No two people are the same, and no two eyelids are the same either. It is with this in mind that I approach a patient with a complaint of "droopy upper eyelids."
Droopy upper eyelids can give the eyes a tired, sleepy, and aged appearance. In my practice, I frequently see patients in consultation who seek an "eyelid lift" to rejuvenate the area around their eyes. However, the eyelids do not exist in isolation, and as such, lifting them solely may not be the definitive solution.
To appreciate this concept, it is important to have a thorough understanding of eyelid and facial anatomy as well as the effect of aging on the eyelids and the facial structures. The eyelid is an inherently loose structure that is tightly attached on either side to the bony orbit (eye socket) via ligaments, similar to a hammock. The eyelid gets its structural support from the amalgamation of connective tissues, muscles, fat, and skin. Any disruption of these tissues may cause malposition of the eyelid.
As aforementioned, the eyelids are not a solitary system. Instead, they form a continuum with surrounding facial structures and are thus influenced by them. For instance, the upper eyelids are intimately connected to the brows and forehead. The lower eyelids, on the other hand, are intimately connected to the cheeks and midface. As such, any age-related effect on the brows can contribute to upper eyelid droop, and any age-related effect on the cheeks and midface can contribute to lower eyelid droop.
As we age, the face undergoes three main changes: 1) changes in skin texture and quality, 2) changes in volume, and 3) changes related to gravity over time. With time, the skin becomes loose, wrinkled, and redundant. Fat is lost in certain areas and herniates in others. The connective tissues that support our facial structures and the muscles that lift them are soon overcome by the effect of gravity, and consequently, these facial structures start to descend.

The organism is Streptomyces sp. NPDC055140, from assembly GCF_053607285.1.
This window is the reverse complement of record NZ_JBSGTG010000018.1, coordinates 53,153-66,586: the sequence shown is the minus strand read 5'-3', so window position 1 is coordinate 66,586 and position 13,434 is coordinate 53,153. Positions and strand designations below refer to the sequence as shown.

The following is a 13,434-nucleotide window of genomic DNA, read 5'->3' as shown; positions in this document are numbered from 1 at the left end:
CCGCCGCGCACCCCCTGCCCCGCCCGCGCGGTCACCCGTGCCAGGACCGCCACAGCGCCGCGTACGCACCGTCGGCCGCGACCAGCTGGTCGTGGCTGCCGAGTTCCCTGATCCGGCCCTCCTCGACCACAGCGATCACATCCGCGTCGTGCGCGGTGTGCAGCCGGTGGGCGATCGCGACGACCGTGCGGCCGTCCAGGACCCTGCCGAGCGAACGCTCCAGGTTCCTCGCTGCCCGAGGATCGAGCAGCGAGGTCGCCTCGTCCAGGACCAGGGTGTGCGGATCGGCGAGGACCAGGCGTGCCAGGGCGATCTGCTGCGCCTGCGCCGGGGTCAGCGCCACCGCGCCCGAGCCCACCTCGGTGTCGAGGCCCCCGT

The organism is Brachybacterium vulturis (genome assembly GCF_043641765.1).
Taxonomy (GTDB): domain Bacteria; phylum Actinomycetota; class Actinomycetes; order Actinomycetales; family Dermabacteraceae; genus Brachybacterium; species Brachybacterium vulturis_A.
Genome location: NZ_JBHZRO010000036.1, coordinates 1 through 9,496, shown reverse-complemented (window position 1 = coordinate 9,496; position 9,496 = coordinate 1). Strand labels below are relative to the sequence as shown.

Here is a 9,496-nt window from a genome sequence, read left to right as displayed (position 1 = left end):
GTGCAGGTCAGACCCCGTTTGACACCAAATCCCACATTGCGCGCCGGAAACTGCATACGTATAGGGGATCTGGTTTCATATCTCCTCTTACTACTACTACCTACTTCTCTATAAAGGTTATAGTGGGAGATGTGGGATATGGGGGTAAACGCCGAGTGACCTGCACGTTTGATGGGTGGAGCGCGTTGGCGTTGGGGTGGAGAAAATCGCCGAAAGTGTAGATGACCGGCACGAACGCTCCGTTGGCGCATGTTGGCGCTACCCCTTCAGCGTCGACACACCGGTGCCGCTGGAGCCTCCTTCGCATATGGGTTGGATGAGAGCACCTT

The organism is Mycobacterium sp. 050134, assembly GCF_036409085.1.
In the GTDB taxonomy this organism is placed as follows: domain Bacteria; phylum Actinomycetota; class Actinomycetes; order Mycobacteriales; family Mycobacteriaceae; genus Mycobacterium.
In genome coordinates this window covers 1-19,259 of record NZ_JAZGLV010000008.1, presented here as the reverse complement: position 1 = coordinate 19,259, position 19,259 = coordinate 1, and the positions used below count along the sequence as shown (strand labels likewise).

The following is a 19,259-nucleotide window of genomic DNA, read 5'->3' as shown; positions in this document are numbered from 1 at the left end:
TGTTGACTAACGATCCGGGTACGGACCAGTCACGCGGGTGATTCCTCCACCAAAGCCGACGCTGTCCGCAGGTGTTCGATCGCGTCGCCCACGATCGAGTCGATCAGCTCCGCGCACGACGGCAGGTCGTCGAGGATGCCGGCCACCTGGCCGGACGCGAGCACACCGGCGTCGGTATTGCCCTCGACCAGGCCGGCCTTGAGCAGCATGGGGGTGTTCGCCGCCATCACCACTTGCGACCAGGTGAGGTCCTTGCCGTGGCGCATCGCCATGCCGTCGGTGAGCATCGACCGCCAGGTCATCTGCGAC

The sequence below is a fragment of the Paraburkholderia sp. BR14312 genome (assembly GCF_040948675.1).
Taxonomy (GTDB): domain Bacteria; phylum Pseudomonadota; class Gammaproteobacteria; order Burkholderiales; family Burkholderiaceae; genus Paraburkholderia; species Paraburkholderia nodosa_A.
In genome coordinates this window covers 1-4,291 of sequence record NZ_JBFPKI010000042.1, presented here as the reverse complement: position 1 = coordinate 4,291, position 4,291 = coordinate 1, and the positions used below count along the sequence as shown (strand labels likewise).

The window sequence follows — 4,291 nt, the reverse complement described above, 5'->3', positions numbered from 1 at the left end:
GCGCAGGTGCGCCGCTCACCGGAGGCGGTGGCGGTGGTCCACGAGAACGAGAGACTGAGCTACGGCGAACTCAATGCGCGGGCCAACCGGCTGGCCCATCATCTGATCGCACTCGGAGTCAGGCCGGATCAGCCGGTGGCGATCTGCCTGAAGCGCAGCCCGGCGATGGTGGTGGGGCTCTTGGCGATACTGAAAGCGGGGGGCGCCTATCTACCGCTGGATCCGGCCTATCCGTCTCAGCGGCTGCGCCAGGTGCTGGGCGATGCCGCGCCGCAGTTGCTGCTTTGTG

The area around the eyes are not immune to these age-related changes. As such, when examining a patient with droopy upper eyelids, I look at three main things: the height of the eyelid margin (or lashes) in relation to the pupil, the quality and quantity of the upper eyelid skin (and fat), and the position of the brows. Essentially, the appearance of a droopy upper eyelid is due to:
excess upper eyelid skin (known as dermatochalasis), often with herniation of eyelid fat (known as steatoblepharon)
descent of the upper eyelid (known as eyelid ptosis)
descent of the brow (known as brow ptosis)
multifactorial causes as a result of a combination of the above
In general, dermatochalasis is corrected with a blepharoplasty; eyelid ptosis with an eyelid ptosis repair; and brow ptosis with a brow lift. The appropriate treatment of a droopy upper eyelid involves surgical correction using one these procedures or a combination thereof. In order to achieve good results, it is therefore paramount to first recognize and identify all precipitating factors before attempting surgical repair. For example, a patient who has had dermatochalasis and an overlooked brow ptosis prior to surgery will have residual upper eyelid droop after a blepharoplasty alone. This cannot (and should not) be corrected with another revision blepharoplasty, lest the patient develop incomplete closure of the eyelid(s) (known as lagophthalmos) due to excessive excision of skin. Likewise, a patient with an overlooked eyelid ptosis will still complain of droopy tired eyes despite a successful blepharoplasty.
Over the next few posts, I will dedicate an in-depth blog entry to each of the causes of a droopy upper eyelid and the various surgical techniques I use to correct them. Stay tuned for more!
For more information about droopy upper eyelids or to schedule a consultation, call us at 858.356.2647
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